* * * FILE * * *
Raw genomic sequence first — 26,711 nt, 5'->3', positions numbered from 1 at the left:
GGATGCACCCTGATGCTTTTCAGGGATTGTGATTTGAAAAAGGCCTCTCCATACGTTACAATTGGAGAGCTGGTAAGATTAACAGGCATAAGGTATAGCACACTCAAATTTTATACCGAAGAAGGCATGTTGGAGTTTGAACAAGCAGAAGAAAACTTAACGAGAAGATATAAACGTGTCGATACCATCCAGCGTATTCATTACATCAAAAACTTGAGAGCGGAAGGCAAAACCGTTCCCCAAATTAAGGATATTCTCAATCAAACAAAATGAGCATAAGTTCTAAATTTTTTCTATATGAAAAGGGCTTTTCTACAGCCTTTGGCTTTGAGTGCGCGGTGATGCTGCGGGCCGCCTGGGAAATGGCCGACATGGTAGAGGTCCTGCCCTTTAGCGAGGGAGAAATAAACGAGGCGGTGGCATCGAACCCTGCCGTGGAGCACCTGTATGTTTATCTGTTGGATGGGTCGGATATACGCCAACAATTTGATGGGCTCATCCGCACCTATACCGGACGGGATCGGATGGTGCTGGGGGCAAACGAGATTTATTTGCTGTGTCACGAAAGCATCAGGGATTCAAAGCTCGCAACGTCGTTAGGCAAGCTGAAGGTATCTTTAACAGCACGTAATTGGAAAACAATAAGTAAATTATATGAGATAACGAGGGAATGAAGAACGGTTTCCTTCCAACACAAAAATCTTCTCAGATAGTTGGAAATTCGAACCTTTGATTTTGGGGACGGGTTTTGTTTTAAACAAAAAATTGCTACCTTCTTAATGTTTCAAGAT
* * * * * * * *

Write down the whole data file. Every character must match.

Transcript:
Raw genomic sequence first — 26,711 nt, 5'->3', positions numbered from 1 at the left:
GGATGCACCCTGATGCTTTTCAGGGATTGTGATTTGAAAAAGGCCTCTCCATACGTTACAATTGGAGAGCTGGTAAGATTAACAGGCATAAGGTATAGCACACTCAAATTTTATACCGAAGAAGGCATGTTGGAGTTTGAACAAGCAGAAGAAAACTTAACGAGAAGATATAAACGTGTCGATACCATCCAGCGTATTCATTACATCAAAAACTTGAGAGCGGAAGGCAAAACCGTTCCCCAAATTAAGGATATTCTCAATCAAACAAAATGAGCATAAGTTCTAAATTTTTTCTATATGAAAAGGGCTTTTCTACAGCCTTTGGCTTTGAGTGCGCGGTGATGCTGCGGGCCGCCTGGGAAATGGCCGACATGGTAGAGGTCCTGCCCTTTAGCGAGGGAGAAATAAACGAGGCGGTGGCATCGAACCCTGCCGTGGAGCACCTGTATGTTTATCTGTTGGATGGGTCGGATATACGCCAACAATTTGATGGGCTCATCCGCACCTATACCGGACGGGATCGGATGGTGCTGGGGGCAAACGAGATTTATTTGCTGTGTCACGAAAGCATCAGGGATTCAAAGCTCGCAACGTCGTTAGGCAAGCTGAAGGTATCTTTAACAGCACGTAATTGGAAAACAATAAGTAAATTATATGAGATAACGAGGGAATGAAGAACGGTTTCCTTCCAACACAAAAATCTTCTCAGATAGTTGGAAATTCGAACCTTTGATTTTGGGGACGGGTTTTGTTTTAAACAAAAAATTGCTACCTTCTTAATGTTTCAAGAT